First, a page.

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Pendant made out of abalone shell

Date: 1980-1989
Dimensions:
Overall: 11 x 76 x 76 mm
Medium: Paua shell
Credit Line: ANMM Collection Gift from New South Wales Abalone Co-operative Society Ltd
Object Name: Pendant
Object No: 00005521

User Terms

    Description
    This pendant was created from paua (abalone) shell. Paua is the Maori name given to three species of large edible sea snails, known as abalone in Australia.
    SignificanceThis pendant is an example of the range of products made from abalone shell, and is representative of the abalone industry as a whole.
    HistoryAbalone are marine gastropods (snails) living along the rocky shore often in deep crevices. They cling to rocks with their very strong foot or abductor muscle and have a single, hard, saucer-shaped shell for protection. They feed on marine algae. The most commercially important are the black-lip abalone, while the green-lip are favoured for their white flesh.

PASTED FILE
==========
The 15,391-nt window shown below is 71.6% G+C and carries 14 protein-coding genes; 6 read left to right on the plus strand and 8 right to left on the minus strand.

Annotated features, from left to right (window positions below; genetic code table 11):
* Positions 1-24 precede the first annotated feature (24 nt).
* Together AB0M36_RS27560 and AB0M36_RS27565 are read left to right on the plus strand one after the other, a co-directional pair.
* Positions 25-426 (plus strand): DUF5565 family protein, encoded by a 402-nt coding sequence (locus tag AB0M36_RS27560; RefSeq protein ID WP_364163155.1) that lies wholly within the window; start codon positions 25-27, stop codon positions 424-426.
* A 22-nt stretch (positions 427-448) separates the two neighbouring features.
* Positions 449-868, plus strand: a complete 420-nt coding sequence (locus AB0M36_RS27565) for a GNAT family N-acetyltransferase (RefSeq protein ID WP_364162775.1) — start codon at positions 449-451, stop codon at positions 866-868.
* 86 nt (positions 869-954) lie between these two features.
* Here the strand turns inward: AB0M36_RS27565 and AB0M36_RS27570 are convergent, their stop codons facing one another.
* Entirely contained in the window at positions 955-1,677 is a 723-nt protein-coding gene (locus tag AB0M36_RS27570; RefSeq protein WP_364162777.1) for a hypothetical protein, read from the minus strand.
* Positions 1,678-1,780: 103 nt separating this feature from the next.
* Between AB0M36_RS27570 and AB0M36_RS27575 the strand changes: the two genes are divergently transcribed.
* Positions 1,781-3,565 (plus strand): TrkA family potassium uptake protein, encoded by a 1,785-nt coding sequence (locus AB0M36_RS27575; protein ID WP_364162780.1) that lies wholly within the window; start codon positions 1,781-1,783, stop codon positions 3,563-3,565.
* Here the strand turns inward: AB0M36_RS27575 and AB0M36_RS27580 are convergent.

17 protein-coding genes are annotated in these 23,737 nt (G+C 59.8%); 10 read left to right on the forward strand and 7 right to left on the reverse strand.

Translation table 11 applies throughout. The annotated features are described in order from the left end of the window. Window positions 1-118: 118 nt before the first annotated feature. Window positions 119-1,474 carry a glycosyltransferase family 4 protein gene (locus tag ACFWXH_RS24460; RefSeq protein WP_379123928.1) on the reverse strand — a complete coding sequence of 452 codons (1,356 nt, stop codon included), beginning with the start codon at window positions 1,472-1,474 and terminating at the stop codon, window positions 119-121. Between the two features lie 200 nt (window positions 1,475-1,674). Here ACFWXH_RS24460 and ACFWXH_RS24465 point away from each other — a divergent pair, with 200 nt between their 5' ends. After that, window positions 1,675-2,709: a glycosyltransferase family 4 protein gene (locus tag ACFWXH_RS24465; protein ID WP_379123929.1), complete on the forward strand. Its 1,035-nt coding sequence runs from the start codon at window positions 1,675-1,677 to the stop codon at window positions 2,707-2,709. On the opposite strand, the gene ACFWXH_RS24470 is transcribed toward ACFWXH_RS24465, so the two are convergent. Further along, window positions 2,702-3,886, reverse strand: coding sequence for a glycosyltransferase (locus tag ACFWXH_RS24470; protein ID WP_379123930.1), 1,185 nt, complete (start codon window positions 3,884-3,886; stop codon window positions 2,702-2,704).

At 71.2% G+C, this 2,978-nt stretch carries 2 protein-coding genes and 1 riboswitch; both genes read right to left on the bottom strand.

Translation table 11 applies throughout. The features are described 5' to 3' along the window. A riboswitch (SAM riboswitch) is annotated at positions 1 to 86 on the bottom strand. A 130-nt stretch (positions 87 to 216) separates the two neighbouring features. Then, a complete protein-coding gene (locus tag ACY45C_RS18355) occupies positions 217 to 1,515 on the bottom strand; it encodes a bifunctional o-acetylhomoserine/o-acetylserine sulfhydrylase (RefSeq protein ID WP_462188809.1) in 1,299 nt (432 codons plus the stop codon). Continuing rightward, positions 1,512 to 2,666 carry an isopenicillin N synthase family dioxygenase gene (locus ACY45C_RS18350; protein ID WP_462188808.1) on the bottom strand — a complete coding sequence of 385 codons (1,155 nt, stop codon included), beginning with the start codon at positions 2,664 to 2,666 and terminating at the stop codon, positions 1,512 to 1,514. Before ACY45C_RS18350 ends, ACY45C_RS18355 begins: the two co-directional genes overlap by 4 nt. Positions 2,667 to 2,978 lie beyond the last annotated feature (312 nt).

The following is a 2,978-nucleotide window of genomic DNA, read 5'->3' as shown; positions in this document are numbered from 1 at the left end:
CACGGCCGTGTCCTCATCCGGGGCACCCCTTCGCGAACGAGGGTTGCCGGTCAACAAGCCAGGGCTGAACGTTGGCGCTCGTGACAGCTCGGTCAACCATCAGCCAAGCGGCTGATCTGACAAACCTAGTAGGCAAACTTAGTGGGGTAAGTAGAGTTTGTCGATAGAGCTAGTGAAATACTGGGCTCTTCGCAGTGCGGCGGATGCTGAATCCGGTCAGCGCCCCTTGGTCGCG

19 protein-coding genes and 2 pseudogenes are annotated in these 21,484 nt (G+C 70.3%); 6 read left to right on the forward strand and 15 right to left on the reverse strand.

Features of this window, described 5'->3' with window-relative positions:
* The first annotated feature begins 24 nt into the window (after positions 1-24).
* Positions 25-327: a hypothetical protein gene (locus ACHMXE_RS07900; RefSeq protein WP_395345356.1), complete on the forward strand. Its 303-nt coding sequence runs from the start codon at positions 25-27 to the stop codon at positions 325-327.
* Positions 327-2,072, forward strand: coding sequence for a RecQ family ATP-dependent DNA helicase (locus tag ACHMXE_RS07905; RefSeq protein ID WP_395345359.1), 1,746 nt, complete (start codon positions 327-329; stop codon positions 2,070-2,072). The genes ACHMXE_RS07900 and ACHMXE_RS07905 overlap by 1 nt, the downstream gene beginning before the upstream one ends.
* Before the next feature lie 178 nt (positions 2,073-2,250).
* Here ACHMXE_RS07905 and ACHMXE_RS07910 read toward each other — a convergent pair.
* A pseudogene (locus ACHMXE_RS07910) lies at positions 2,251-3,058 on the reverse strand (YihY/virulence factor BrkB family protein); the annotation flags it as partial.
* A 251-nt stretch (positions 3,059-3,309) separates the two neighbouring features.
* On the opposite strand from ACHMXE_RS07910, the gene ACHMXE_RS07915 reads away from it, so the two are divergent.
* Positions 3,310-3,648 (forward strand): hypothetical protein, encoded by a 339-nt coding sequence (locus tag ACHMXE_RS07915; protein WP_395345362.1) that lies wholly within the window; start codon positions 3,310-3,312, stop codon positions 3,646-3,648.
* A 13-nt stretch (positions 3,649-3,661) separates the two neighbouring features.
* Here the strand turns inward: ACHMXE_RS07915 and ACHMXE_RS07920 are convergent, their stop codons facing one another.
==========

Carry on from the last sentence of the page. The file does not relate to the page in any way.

Divers work in cold waters around Australia's southern coasts prying abalone from rocks with a knife or abalone iron. The pressure to gather the most abalone means that some divers work to depths and for periods exceeding safety limits.

    Abalone are marketed for both their flesh and their shell. Commercial fishing did not start until the 1960s when dried abalone flesh was exported to Asia. The industry has become a high export earner with regular shipments of live, frozen or canned abalone to Japan, Malaysia, Germany and the USA. Shell has long been used for inlaid furniture, particularly in Korea, and is also popular as soap dishes and ashtrays.

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